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Author Ahn, Gil Cho
Title Design techniques for low-voltage and low-power analog-to-digital converters
book jacket
Descript 89 p
Note Source: Dissertation Abstracts International, Volume: 66-10, Section: B, page: 5570
Adviser: Un-Ku Moon
Thesis (Ph.D.)--Oregon State University, 2005
With the ever-increasing demand for portable devices used in applications such as wireless communication, mobile computing, consumer electronics, etc., the scaling of the CMOS process to deep submicron dimensions becomes more important to achieve low-cost, low-power and high-performance digital systems. However, this downscaling also requires similar shrinking of the supply voltage to insure device reliability. Even though the largest amount of signal processing is done in the digital domain, the on-chip analog-to-digital interface circuitry (analog-to-digital and digital-to-analog converters) is an important functional block in the system. These converters are also required to operate with low-voltage supply. In this thesis, design techniques for low-voltage and low-power analog-to-digital converters are proposed. The specific research contributions of this work include (1) introduction of a new low-voltage switching technique for switched capacitor circuit design, (2) development of low-voltage and low-distortion delta-sigma modulator, (3) development of low-voltage switched-capacitor multiplying digital-to-analog converter (MDAC), (4) a new architecture for the low-power Nyquist rate pipelined ADC design. These design techniques enable the implementation of low-voltage and low-power CMOS analog-to-digital converters. To demonstrate the proposed design techniques, a 0.6 V, 82 dB, 2-2 cascaded audio delta-sigma ADC, a 0.9 V, 10-bit, 20MS/s CMOS pipelined ADC and a 2.4 V, 12-bit, 10MS/s CMOS pipelined ADC were implemented in standard CMOS processes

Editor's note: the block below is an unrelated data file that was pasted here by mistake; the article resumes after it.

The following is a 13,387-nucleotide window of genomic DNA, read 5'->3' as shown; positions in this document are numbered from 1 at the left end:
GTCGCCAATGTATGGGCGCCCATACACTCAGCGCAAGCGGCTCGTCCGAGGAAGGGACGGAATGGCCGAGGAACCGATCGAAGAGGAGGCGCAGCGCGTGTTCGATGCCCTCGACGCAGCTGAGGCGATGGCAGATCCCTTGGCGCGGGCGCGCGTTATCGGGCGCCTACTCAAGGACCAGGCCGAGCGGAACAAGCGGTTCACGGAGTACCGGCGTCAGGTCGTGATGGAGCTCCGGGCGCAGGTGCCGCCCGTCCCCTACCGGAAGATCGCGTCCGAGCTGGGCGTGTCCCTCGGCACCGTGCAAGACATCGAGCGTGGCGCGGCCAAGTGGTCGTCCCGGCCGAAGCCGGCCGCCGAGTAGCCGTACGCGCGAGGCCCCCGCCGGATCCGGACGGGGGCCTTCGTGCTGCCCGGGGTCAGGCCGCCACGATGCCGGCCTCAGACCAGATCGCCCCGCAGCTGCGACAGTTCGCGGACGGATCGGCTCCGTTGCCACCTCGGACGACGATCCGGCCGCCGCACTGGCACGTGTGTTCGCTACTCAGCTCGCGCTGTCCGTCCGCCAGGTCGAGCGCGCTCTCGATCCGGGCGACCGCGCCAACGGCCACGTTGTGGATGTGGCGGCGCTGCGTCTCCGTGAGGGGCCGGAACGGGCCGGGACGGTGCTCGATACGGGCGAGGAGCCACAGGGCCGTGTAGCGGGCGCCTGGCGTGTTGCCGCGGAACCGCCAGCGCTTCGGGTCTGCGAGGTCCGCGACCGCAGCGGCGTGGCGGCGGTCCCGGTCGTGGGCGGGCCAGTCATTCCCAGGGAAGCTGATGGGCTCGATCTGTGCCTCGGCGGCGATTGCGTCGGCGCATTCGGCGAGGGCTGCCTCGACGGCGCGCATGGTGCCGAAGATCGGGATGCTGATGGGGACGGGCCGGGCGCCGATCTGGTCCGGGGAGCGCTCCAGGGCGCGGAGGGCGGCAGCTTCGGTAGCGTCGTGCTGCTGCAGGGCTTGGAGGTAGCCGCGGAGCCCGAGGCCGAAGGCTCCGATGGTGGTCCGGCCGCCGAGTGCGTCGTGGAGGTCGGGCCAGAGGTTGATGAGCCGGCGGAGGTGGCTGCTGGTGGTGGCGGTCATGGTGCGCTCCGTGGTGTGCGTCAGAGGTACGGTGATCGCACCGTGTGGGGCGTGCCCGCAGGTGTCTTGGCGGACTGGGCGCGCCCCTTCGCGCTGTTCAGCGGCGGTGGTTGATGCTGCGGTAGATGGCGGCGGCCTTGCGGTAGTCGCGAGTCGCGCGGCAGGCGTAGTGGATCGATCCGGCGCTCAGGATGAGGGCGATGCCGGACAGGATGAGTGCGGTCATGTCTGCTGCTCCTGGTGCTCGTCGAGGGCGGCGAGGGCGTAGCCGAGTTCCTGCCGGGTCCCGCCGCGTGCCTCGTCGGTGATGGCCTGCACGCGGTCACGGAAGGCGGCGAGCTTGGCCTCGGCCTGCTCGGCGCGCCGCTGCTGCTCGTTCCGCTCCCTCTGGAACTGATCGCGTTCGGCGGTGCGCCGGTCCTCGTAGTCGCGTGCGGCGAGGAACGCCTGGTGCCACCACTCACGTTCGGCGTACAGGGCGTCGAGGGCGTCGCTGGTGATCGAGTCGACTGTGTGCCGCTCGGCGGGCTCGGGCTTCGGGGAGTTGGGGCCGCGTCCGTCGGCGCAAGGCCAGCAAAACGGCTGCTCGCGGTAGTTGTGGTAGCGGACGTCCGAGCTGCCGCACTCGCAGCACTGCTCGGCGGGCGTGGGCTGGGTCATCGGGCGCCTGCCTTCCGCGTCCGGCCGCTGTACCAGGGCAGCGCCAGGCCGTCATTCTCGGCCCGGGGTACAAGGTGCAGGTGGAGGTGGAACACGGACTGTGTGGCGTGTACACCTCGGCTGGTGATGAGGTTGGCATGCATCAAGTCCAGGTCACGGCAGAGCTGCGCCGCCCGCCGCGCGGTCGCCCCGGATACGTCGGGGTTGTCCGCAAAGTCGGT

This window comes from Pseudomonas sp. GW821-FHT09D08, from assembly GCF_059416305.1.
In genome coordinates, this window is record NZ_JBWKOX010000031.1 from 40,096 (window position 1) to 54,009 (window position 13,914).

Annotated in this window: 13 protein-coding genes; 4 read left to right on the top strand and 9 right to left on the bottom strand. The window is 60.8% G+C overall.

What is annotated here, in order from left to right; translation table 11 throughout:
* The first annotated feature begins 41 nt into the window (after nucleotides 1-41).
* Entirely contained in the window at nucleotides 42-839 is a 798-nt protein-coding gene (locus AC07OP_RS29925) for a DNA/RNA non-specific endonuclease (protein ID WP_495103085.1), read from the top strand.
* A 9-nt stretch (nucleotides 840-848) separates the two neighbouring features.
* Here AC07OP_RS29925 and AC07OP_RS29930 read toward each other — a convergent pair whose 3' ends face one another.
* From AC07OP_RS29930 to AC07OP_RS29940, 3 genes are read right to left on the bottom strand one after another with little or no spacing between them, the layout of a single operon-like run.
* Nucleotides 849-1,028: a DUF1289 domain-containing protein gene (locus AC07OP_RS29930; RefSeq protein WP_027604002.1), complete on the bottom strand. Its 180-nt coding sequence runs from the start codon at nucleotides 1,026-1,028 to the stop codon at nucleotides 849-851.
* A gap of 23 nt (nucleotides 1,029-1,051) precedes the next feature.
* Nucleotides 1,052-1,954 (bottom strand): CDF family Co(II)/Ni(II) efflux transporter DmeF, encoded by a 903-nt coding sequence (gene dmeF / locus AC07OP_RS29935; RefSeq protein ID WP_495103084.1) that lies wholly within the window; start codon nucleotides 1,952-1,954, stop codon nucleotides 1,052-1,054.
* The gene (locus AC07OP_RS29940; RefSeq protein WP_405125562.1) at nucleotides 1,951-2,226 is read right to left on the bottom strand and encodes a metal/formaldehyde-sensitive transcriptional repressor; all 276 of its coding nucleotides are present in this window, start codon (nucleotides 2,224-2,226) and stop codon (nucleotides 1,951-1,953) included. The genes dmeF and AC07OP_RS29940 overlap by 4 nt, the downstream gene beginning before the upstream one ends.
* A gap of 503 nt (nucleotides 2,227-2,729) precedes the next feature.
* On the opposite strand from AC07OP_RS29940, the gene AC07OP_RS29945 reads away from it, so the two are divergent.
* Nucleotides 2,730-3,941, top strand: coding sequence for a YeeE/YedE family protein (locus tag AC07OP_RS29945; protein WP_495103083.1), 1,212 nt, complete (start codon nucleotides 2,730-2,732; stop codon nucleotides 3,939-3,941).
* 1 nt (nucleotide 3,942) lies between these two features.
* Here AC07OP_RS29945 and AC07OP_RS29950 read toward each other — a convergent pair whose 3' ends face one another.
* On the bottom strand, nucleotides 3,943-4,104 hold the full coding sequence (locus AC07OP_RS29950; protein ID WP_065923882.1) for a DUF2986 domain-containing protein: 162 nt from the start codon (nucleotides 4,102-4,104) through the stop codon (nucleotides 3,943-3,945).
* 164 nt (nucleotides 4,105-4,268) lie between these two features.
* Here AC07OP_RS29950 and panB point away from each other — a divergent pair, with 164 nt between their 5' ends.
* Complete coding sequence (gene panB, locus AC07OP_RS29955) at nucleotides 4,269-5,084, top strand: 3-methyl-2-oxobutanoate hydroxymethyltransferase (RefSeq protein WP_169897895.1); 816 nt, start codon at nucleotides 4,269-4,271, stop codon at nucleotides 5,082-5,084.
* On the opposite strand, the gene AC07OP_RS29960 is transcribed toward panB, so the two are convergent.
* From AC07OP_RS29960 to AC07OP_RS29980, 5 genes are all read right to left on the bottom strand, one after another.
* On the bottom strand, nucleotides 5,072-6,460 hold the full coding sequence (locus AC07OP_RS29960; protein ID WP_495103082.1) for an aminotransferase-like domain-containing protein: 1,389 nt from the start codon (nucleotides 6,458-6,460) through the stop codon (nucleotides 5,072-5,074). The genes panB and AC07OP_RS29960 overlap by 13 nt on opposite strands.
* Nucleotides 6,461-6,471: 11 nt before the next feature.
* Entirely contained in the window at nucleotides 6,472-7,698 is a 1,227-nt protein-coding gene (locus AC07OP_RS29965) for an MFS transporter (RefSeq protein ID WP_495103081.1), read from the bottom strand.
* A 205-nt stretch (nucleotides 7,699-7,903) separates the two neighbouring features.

School code: 0172
Host Item Dissertation Abstracts International 66-10B
Subject Engineering, Electronics and Electrical
Alt Author Oregon State University
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